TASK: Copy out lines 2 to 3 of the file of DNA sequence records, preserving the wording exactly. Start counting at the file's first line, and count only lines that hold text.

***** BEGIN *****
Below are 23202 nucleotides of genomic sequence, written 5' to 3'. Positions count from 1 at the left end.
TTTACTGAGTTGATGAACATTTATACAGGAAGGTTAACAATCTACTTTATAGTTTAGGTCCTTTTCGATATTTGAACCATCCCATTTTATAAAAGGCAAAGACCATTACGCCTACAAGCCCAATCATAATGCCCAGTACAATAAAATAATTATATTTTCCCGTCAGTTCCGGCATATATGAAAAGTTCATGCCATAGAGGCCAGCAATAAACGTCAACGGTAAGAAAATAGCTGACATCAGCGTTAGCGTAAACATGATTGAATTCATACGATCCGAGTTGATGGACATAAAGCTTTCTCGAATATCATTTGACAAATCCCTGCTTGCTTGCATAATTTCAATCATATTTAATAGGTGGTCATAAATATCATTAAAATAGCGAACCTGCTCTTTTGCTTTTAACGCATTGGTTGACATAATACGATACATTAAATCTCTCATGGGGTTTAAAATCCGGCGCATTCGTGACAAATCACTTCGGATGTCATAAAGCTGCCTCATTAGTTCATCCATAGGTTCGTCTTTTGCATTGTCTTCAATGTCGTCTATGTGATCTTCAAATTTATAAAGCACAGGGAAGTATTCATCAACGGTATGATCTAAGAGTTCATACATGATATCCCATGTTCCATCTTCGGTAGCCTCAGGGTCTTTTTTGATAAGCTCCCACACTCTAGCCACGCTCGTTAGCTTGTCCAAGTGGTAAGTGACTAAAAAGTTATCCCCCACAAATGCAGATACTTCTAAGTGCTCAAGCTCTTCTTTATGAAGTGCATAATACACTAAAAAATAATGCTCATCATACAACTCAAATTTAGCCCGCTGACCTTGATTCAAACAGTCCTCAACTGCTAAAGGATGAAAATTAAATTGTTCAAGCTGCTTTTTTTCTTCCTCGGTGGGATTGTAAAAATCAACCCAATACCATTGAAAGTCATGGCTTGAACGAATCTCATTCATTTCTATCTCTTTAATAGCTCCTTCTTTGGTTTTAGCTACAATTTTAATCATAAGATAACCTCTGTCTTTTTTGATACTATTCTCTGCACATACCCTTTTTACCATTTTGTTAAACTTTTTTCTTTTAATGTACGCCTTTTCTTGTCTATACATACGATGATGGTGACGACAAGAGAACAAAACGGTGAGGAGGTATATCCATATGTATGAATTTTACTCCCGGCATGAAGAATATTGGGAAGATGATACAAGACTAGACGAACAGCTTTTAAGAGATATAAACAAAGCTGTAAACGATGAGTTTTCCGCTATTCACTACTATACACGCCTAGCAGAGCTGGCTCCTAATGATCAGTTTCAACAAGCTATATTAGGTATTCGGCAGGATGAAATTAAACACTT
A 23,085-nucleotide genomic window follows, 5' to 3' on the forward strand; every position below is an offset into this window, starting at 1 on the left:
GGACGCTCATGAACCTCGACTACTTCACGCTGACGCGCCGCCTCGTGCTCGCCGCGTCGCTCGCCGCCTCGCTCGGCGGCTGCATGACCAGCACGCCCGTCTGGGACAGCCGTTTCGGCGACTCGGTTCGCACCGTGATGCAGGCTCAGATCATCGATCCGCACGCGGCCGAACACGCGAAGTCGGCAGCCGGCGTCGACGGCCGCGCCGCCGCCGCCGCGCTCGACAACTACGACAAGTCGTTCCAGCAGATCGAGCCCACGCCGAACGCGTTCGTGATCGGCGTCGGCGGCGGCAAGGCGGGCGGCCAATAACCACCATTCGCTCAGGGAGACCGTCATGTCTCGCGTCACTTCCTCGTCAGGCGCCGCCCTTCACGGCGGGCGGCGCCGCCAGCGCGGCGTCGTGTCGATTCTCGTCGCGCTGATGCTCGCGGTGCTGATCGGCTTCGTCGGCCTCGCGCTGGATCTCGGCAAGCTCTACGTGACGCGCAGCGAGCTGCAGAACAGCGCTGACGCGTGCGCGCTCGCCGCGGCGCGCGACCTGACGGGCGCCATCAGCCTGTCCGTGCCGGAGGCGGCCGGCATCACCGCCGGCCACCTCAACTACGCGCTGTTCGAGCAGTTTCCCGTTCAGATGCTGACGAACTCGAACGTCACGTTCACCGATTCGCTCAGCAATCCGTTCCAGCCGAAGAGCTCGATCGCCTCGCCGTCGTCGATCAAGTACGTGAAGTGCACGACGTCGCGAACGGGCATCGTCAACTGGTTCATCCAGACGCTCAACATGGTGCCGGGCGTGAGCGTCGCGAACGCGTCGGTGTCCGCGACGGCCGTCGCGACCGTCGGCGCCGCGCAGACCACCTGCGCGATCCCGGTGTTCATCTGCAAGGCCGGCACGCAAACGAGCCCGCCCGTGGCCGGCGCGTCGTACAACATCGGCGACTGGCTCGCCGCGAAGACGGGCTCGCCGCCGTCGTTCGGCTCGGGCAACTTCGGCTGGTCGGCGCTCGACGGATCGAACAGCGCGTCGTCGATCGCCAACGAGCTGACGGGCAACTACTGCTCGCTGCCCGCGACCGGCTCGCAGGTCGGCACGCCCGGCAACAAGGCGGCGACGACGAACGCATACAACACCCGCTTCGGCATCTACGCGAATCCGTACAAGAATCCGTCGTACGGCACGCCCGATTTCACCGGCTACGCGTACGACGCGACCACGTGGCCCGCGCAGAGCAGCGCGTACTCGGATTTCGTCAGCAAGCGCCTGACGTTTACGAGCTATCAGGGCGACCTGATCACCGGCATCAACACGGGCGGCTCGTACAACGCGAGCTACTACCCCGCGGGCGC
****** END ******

TTTACTGAGTTGATGAACATTTATACAGGAAGGTTAACAATCTACTTTATAGTTTAGGTCCTTTTCGATATTTGAACCATCCCATTTTATAAAAGGCAAAGACCATTACGCCTACAAGCCCAATCATAATGCCCAGTACAATAAAATAATTATATTTTCCCGTCAGTTCCGGCATATATGAAAAGTTCATGCCATAGAGGCCAGCAATAAACGTCAACGGTAAGAAAATAGCTGACATCAGCGTTAGCGTAAACATGATTGAATTCATACGATCCGAGTTGATGGACATAAAGCTTTCTCGAATATCATTTGACAAATCCCTGCTTGCTTGCATAATTTCAATCATATTTAATAGGTGGTCATAAATATCATTAAAATAGCGAACCTGCTCTTTTGCTTTTAACGCATTGGTTGACATAATACGATACATTAAATCTCTCATGGGGTTTAAAATCCGGCGCATTCGTGACAAATCACTTCGGATGTCATAAAGCTGCCTCATTAGTTCATCCATAGGTTCGTCTTTTGCATTGTCTTCAATGTCGTCTATGTGATCTTCAAATTTATAAAGCACAGGGAAGTATTCATCAACGGTATGATCTAAGAGTTCATACATGATATCCCATGTTCCATCTTCGGTAGCCTCAGGGTCTTTTTTGATAAGCTCCCACACTCTAGCCACGCTCGTTAGCTTGTCCAAGTGGTAAGTGACTAAAAAGTTATCCCCCACAAATGCAGATACTTCTAAGTGCTCAAGCTCTTCTTTATGAAGTGCATAATACACTAAAAAATAATGCTCATCATACAACTCAAATTTAGCCCGCTGACCTTGATTCAAACAGTCCTCAACTGCTAAAGGATGAAAATTAAATTGTTCAAGCTGCTTTTTTTCTTCCTCGGTGGGATTGTAAAAATCAACCCAATACCATTGAAAGTCATGGCTTGAACGAATCTCATTCATTTCTATCTCTTTAATAGCTCCTTCTTTGGTTTTAGCTACAATTTTAATCATAAGATAACCTCTGTCTTTTTTGATACTATTCTCTGCACATACCCTTTTTACCATTTTGTTAAACTTTTTTCTTTTAATGTACGCCTTTTCTTGTCTATACATACGATGATGGTGACGACAAGAGAACAAAACGGTGAGGAGGTATATCCATATGTATGAATTTTACTCCCGGCATGAAGAATATTGGGAAGATGATACAAGACTAGACGAACAGCTTTTAAGAGATATAAACAAAGCTGTAAACGATGAGTTTTCCGCTATTCACTACTATACACGCCTAGCAGAGCTGGCTCCTAATGATCAGTTTCAACAAGCTATATTAGGTATTCGGCAGGATGAAATTAAACACTT
A 23,085-nucleotide genomic window follows, 5' to 3' on the forward strand; every position below is an offset into this window, starting at 1 on the left: